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Polls: Paying for Katrina
Media Matters
Media cite Gallup poll question that masked actual Dem proposals for funding Katrina relief
September 22, 2005

A September 16-18 CNN/USA Today/Gallup poll (subscription required) asked respondents whether they would support "raising taxes" to fund the recovery for Hurricane Katrina. But the poll did not ask a question that more accurately reflects current proposals: whether respondents would support paying for Katrina recovery by allowing Bush tax cuts to expire. Democratic leaders have advocated the latter, and polls that include it as an option produce very different results from Gallup's. CNN and The Washington Post both referenced the "raising taxes" question in reports on paying for Katrina relief.

Gallup used the Republican label -- "raising taxes" -- as an apparent proxy for the predominantly Democratic proposal of not extending the tax cuts upon their statutorily mandated expiration date. Similarly, as Media Matters for America noted, USA Today, one of the sponsors of the poll, equated a proposal not to extend President Bush's tax cuts past their sunset date with a proposal to "rais[e] taxes," echoing the characterization of House Majority Leader Tom DeLay (R-TX).

Accusing Democrats of raising taxes is a standard Republican line of attack. During the 2004 presidential campaign, for example, the Bush-Cheney campaign pummeled Democratic candidate Sen. John Kerry (D-MA) by accusing him of voting to increase taxes 350 times, even though many of those votes were, in fact, to not reduce taxes or to reduce taxes but not to a level Republicans advocated.

Similarly, Democratic proposals (here and here) to pay for hurricane relief efforts have involved letting Bush tax cuts approved in 2001 and 2003 expire as scheduled. Democrats have suggested allowing Bush tax cuts -- which include reduced rates on capital gains and dividends -- to expire in 2008; extending those cuts to 2010, as Republicans have proposed, would reduce government revenue by $70 billion.

Gallup's question, referenced on the September 20 edition of CNN's Daybreak and the September 19 edition of Lou Dobbs Tonight as well as in the September 21 issue of The Washington Post, asked participants to identify "the best way for the government to pay for problems cause by Hurricane Katrina." The possible options were: "increase federal budget deficit," "raise taxes," "cut spending for war in Iraq," "cut spending for domestic programs," "other," and "no opinion." Only 17 percent of respondents favored "raise taxes," with a +/-4 percent margin of error.

But when the option is included in polling to allow tax cuts to expire, the response is significantly greater. A September 16-18 Associated Press/Ipsos poll and a September 9-12 NBC/Wall Street Journal poll both specifically included repealing tax cuts in a similar list of choices for respondents. In the AP/Ipsos poll, 29 percent chose that option, and 27 percent chose it in the NBC/Wall Street Journal poll. By contrast, only 7 percent in the NBC/Wall Street Journal poll chose "raise income taxes" as their preferred option. Each had a margin of error of +/- 3.1 percent. Moreover, a September 11 ABC/Washington Post poll, which contained a question phrased similarly to Gallup's, also included a separate polling question related to the "70 billion dollars in tax cuts over the next five years" proposed by "some federal lawmakers," and specifically asked, "Do you think those tax cuts should go forward as proposed, or do you think they should be put off for the time being?" 59 percent responded that they should be delayed, with a +/- 3 percent margin of error.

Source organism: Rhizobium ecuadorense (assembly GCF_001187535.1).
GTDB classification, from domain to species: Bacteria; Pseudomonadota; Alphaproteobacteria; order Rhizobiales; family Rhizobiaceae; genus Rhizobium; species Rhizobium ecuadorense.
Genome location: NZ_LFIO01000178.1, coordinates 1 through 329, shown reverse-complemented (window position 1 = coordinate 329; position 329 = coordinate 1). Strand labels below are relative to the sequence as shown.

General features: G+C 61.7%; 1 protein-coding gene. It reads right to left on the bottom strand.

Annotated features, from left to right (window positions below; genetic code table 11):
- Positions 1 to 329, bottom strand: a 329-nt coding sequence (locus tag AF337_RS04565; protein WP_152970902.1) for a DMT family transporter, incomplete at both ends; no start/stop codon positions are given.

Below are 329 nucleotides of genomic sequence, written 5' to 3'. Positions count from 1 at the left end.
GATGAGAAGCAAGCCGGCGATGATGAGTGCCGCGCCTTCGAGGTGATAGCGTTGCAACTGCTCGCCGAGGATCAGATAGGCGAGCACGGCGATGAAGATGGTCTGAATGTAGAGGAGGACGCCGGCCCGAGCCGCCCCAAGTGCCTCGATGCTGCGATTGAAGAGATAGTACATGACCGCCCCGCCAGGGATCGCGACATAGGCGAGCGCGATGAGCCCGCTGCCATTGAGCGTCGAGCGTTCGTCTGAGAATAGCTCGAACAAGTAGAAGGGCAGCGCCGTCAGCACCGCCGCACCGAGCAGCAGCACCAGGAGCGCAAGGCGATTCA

Following are the full results of the above polls on this question.

CNN/USA Today/Gallup, September 16-18
If you had to choose, which of the following would you say would be the best way for the government to pay for the problems caused by Hurricane Katrina -- [ROTATED: increase the federal budget deficit, raise taxes, cut spending for the war in Iraq, (or) cut spending for domestic programs such as education and health care]?

Cut spending for war in Iraq 54%
Raise taxes 17%
Increase federal budget deficit 15%
Cut spending for domestic programs 6%
Other 5%
No opinion 3%

Associated Press/Ipsos, September 16-18
If you had to choose, which one of the following options do you think is the best way for the government to pay for the relief effort for Hurricane Katrina?

Cut spending on Iraq 42%
Delay or cancel additional tax cuts 29%
Add to the federal debt and gradually pay it back 14%
Cut spending for other domestic programs like education, welfare, transportation, and health care 11%
Not sure 4%

NBC/Wall Street Journal, September 9-12
Some people have estimated that the cost of relief, recovery, and rebuilding from Hurricane Katrina could reach as high as two hundred billion dollars. Which one or two of the following actions do you think should be taken to help pay for the hurricane relief efforts. (IF MORE THAN TWO, ASK:) Well, if you had to choose just one or two, which would you choose?

Reduce Iraq war spending 45%
Repeal income tax cuts that are scheduled to take effect next year 27%
Keep the estate tax in place 15%
Cut federal spending in other areas, such as education 12%
Increase the deficit 8%
Raise income taxes 7%
None of these 8%
Not sure 6%